When Slates Make Sense

When Rob posted that I was going to be doing some blogging here he described me as:

Craig is wickedly smart and passionate about Tablet. He is a die-hard slate user and is not ashamed to admit it!

I can’t deny it – I love tablet and I also just happen to be a user for whom the slate form factor works really well.  And I am not alone.


In the course of my work I sometimes work with organisation to help them understand their mobile requirements and apply the best technology for the situation to "mobilize" their business.

I have found that it is extremely rare for one device to meet the needs of all, or even most, users in an organisation of any size.  However it is not at all uncommon for me to encounter sizable organisations who have a standard laptop model, which is changed every 12-18 months.  This is hardly the most optimal application of technology, but it is easy.

For the organisations that I work with I have found that there are typically multiple communities of users within a company that have wildly different requirements of their mobile devices.  From a user point of view the ideal situation would be that all the communities were communities of one and every user got whatever device they thought was best suited to their role.  Naturally that would be absolute chaos and would be completely unsupportable.  From the IT operations point of view the ideal situation is that every has the same device configured in exactly the same way.  In my view this can be as ineffective as the former is unmanageable.


The trick is to find a happy medium where by you group uses with similar needs into a community and match the devices to the communities, without ending up with too many devices to support.  It is always a balancing act and you never please everyone but the result – ultimately – is a more efficient application or technology and happier, more productive users.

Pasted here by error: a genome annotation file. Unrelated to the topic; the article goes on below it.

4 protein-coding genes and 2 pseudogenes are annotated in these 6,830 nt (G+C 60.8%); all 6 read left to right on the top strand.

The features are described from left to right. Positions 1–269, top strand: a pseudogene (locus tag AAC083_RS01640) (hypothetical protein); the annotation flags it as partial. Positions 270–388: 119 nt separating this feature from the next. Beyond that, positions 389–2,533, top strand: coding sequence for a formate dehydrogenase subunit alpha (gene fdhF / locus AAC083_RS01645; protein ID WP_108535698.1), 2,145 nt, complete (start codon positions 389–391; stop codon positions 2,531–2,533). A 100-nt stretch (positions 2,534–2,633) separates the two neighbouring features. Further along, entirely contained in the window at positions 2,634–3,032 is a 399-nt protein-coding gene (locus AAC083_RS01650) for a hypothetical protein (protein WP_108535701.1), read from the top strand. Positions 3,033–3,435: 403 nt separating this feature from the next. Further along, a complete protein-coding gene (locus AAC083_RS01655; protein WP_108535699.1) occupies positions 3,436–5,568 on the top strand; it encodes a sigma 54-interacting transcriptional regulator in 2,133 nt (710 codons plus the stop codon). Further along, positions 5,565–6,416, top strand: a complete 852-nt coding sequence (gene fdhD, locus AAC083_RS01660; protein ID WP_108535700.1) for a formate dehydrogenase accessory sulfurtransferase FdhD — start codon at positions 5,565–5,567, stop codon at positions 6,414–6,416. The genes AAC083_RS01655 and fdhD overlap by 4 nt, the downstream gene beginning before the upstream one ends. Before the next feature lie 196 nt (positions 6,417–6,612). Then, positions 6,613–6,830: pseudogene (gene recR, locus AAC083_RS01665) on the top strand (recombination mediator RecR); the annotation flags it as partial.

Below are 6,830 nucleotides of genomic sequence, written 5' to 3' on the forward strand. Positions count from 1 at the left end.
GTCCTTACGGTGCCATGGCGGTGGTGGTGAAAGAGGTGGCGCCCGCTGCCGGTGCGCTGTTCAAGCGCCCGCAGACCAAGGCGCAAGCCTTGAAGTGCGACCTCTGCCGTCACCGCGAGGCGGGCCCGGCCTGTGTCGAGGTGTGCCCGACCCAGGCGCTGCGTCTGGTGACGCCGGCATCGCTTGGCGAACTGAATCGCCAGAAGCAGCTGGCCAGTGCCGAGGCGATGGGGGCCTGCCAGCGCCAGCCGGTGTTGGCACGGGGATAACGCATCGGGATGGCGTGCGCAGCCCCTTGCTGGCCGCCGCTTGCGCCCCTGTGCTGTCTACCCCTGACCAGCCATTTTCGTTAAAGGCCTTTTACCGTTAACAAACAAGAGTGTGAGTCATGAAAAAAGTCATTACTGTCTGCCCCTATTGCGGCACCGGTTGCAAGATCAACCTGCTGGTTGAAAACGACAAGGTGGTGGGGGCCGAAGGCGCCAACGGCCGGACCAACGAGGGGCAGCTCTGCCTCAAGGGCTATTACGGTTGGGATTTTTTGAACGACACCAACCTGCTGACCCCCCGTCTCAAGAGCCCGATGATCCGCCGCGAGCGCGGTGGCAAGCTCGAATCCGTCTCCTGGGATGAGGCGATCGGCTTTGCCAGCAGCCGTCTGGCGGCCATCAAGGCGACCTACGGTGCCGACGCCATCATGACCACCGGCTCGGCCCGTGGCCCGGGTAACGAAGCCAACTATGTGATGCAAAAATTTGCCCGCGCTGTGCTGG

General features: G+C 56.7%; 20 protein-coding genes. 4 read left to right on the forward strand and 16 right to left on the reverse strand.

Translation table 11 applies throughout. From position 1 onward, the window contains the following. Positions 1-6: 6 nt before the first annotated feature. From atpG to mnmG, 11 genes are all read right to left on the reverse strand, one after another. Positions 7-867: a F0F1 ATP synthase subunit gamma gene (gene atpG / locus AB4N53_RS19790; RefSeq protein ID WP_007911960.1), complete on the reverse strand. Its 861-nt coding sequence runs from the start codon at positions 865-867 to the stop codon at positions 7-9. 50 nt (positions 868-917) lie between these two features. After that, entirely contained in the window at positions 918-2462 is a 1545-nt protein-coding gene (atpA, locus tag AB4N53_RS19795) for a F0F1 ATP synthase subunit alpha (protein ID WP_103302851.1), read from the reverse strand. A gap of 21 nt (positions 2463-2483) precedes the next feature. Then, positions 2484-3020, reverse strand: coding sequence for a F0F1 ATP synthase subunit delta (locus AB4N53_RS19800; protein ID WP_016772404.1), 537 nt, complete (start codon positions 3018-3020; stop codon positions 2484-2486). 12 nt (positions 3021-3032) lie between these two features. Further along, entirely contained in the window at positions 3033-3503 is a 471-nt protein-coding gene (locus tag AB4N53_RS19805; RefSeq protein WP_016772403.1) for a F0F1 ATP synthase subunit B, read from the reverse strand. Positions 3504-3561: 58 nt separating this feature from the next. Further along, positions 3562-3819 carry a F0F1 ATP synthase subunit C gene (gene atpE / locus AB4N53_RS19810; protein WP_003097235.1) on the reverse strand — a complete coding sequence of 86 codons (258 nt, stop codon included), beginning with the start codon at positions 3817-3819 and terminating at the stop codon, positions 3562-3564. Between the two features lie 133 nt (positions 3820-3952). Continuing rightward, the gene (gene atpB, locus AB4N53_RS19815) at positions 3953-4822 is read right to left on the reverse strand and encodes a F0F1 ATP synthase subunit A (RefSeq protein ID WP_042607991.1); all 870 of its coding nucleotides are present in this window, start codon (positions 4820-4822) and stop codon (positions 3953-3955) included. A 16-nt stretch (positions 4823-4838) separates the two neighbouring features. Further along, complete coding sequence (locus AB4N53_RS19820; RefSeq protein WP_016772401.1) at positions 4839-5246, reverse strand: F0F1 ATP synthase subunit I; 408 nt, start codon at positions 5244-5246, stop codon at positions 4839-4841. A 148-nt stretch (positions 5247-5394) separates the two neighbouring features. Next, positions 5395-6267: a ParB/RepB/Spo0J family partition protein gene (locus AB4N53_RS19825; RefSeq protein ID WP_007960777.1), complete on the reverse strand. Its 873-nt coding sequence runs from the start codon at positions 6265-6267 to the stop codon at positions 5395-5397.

In the course of doing this I have found that there is frequently a community of users for whom slates work very well.  In fact there are three situations where slates make sense.  

Moving and Walking

When I interviewed Scott Eckert from Motion Computing recently he described their primary market as:

…People who need to use a computer while standing and walking.


That pretty succinctly describes the group and you only have to look at Motion Computing’s target verticals – health care and field automation – to find examples of users who fit the profile.  In addition I’ve seen slates deployed to people conducting surveys or field research and Navy boarding parties where the computer usage was truly mobile.

Return to Base Workers

The next group is the one that I would put myself in.  I call them Return to Base workers (R2B).

R2Bs are typified by having two primary work modes that they spend 70-80% of there time in.  One is at a primary work area, where they will have a docking station, nice big screen, keyboard and mouse.  This is where they do the portion of their job that requires the computing equivalent of heavy lifting.